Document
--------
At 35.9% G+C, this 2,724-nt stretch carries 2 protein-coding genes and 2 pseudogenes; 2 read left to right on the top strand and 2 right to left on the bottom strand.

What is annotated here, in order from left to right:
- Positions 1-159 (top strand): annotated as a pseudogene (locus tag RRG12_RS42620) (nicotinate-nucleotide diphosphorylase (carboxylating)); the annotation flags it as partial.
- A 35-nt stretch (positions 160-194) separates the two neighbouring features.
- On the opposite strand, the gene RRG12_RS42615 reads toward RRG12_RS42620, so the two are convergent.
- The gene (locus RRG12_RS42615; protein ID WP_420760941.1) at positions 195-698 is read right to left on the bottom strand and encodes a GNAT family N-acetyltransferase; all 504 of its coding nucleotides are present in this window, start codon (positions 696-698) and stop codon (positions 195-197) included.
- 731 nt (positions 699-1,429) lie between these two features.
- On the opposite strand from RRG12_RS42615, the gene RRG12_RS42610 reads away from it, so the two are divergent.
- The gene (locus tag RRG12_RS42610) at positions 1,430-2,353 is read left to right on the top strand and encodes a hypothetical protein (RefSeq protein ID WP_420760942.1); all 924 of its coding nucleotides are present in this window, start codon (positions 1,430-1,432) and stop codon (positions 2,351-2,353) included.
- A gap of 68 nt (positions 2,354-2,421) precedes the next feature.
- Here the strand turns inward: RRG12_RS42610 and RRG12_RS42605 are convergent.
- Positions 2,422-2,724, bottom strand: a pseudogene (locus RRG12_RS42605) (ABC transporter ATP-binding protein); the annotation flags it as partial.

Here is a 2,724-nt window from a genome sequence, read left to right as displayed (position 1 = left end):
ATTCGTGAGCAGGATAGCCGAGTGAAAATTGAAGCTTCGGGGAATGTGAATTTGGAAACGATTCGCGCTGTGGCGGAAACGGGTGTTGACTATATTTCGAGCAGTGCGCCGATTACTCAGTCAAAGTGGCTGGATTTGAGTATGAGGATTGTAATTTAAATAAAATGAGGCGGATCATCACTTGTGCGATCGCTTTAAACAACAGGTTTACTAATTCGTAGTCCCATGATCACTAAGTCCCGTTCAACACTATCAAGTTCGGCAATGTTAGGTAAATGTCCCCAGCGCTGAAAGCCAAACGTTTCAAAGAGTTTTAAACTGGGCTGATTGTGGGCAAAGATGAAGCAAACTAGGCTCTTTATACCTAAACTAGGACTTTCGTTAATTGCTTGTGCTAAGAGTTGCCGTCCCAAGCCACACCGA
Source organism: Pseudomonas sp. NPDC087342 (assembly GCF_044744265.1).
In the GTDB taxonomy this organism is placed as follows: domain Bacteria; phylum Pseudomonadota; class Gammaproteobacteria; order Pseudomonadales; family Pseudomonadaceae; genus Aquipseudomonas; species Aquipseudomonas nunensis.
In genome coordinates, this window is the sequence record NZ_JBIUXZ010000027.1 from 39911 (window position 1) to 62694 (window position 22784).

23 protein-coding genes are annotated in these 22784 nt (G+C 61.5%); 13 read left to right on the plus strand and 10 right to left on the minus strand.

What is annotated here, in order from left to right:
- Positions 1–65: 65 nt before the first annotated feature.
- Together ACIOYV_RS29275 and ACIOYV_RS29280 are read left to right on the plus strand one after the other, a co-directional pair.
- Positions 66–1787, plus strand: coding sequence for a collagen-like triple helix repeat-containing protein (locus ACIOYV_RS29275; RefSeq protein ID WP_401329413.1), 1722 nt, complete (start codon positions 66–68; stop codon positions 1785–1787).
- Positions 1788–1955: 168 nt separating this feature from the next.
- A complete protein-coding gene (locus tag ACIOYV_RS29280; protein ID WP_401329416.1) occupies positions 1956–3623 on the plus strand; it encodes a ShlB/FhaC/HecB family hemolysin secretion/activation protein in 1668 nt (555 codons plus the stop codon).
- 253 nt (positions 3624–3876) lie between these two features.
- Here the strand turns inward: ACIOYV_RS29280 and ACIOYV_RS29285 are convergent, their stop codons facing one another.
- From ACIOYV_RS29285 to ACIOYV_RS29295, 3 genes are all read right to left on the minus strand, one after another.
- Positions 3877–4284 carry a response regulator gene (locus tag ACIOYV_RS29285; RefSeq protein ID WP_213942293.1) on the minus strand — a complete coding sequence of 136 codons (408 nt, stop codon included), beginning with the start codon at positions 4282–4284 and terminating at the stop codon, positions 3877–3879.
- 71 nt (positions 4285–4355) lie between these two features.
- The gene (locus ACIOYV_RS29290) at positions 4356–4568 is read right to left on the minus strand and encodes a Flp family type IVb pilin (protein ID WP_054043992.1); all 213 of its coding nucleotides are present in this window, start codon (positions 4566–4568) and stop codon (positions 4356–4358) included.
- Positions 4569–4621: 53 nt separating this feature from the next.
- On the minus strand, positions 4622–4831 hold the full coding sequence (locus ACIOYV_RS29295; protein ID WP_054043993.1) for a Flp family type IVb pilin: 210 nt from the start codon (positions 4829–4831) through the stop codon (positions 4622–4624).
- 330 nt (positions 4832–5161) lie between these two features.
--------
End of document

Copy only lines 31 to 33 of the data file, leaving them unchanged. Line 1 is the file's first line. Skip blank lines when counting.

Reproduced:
- Positions 4569–4621: 53 nt separating this feature from the next.
- On the minus strand, positions 4622–4831 hold the full coding sequence (locus ACIOYV_RS29295; protein ID WP_054043993.1) for a Flp family type IVb pilin: 210 nt from the start codon (positions 4829–4831) through the stop codon (positions 4622–4624).
- 330 nt (positions 4832–5161) lie between these two features.